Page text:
I figured you and Charlie would be interested in the info and you and others on the blog might be able to add to or clarify it.

I put it in quotes -- and even added a question mark to the heading indicating that I was suprised and baffled by the news myself. People can take what they want from it -- or prove it incorrect. Believe me, I would be extremely happy if this proves to be wrong. I think eliminating k-8 science would be a huge loss.

I should think that by now, readers of this blog and watchers of this school district know that many truths begin as small rumors or items like this one. Remember the 'rumors' about plans to switch Jane Addams to a middle school? Remember the 'rumors' from some of us two years ago about our Broad Foundation superintendent's support of charter schools?

These 'rumors' turned out to be true. As have so many others. You yourself reported (did you name your source?) that Supt G-J met with Mayor McGinn last week to discuss charters. (Btw, even without attribution, I took your post seriously because you have a pretty solid track record on reporting what's really going on in the district.)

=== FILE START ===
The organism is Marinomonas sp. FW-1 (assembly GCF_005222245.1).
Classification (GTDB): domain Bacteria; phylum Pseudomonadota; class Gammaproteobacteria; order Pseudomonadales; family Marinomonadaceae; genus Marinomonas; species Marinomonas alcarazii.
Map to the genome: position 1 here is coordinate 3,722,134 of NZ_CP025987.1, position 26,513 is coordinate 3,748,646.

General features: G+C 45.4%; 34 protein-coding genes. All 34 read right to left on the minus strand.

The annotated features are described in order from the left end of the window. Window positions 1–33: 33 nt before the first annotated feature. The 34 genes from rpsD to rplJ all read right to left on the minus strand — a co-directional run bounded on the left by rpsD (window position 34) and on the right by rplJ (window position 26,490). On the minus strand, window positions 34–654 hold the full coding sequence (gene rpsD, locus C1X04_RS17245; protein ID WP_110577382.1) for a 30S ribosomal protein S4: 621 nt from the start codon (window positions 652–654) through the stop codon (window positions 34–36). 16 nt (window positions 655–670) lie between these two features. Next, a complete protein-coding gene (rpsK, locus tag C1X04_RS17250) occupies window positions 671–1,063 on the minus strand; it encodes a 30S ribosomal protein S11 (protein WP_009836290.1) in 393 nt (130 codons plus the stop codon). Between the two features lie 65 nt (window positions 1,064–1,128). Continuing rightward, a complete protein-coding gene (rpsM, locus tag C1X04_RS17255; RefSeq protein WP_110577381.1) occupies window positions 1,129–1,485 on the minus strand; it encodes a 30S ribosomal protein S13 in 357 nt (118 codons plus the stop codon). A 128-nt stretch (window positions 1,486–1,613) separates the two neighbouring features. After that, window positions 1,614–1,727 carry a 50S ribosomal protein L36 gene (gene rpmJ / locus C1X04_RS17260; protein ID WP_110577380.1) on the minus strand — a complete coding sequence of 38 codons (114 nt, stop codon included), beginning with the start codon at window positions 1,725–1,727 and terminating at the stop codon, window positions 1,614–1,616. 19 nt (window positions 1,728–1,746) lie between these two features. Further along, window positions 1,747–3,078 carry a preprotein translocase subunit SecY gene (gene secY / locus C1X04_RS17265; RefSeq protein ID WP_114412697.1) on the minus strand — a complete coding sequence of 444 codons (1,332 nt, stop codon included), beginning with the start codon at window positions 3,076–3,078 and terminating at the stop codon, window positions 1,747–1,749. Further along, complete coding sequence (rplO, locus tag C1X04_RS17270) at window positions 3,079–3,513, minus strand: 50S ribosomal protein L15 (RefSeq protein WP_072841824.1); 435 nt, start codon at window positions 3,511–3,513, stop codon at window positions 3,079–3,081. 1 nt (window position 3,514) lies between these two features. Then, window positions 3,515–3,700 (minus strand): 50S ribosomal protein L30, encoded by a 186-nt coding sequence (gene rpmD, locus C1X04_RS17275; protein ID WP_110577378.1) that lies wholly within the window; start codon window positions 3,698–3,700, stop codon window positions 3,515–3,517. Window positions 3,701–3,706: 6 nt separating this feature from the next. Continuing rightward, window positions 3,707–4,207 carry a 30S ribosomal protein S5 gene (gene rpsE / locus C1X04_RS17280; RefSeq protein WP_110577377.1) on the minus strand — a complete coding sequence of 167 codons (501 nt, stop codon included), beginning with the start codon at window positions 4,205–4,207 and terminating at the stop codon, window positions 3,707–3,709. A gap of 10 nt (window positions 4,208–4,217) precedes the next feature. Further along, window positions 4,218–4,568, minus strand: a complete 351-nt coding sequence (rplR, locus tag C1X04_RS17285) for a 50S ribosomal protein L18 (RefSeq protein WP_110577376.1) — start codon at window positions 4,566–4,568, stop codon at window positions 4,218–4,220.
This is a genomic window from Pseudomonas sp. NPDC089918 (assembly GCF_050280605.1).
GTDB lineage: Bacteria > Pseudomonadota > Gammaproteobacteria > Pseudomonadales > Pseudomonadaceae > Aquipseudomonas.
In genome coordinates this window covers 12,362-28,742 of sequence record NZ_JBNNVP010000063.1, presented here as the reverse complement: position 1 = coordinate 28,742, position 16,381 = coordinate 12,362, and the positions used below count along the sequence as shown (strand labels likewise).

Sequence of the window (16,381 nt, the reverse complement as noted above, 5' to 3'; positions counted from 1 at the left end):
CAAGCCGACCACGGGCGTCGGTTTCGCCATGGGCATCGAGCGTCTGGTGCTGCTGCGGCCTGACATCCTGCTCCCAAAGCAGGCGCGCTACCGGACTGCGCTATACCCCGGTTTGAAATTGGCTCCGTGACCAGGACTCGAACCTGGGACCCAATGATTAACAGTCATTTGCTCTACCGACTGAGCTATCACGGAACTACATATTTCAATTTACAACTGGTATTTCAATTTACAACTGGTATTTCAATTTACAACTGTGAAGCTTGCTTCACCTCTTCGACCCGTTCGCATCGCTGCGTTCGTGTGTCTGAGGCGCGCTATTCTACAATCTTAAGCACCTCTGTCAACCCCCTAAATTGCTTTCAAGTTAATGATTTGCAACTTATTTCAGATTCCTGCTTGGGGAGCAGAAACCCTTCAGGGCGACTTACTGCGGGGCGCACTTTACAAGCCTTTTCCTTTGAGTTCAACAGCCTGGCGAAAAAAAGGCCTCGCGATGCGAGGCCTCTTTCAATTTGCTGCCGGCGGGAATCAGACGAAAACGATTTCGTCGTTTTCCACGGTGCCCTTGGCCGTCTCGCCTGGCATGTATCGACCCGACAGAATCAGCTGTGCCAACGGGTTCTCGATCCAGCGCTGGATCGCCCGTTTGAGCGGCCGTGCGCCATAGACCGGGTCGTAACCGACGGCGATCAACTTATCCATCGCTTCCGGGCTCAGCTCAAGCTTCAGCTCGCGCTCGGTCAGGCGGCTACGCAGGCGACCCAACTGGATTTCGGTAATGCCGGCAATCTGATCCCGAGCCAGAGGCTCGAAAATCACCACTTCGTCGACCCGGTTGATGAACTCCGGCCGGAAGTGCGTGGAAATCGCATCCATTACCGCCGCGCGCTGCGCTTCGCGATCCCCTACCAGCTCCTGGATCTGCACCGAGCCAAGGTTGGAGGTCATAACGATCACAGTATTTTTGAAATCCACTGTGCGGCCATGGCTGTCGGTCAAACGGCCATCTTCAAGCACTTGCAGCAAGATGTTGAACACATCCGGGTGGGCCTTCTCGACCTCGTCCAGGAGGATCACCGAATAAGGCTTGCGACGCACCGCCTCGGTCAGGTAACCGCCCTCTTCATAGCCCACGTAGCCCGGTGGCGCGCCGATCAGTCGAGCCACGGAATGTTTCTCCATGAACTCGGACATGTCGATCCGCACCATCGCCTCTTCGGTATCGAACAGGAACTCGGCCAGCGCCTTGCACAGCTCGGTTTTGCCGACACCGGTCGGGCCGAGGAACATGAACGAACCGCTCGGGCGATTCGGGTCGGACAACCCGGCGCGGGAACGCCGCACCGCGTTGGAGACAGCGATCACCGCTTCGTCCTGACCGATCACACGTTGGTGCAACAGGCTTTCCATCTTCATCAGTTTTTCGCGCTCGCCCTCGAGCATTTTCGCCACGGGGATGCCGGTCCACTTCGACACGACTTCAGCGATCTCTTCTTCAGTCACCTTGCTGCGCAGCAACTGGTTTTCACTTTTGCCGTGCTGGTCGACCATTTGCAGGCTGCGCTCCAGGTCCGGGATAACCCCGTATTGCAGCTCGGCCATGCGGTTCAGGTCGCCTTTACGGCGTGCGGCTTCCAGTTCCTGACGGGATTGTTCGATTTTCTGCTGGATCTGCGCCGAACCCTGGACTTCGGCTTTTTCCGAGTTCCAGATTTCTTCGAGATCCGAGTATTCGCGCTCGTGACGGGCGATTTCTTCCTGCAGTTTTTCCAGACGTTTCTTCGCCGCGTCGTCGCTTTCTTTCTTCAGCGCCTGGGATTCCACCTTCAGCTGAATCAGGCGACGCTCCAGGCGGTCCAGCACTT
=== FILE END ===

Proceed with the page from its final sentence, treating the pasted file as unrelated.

Because SPS is not forthright with all of us, and has sprung many things on us, we parents are unfortunately forced to consider whatever info we hear about what's going on, from various sources.

Lastly, let's cut each other some slack. There is so much to report on in SPS and our local media are doing a poor job of it, so it is left to citizen-journalists like ourselves who do not have the resources to do everything perfectly.

But I think we're all doing a damn good job nevertheless.


mirmac1 said…

Thanks for the efforts you and Dora put forth to inform us on district shenanigans.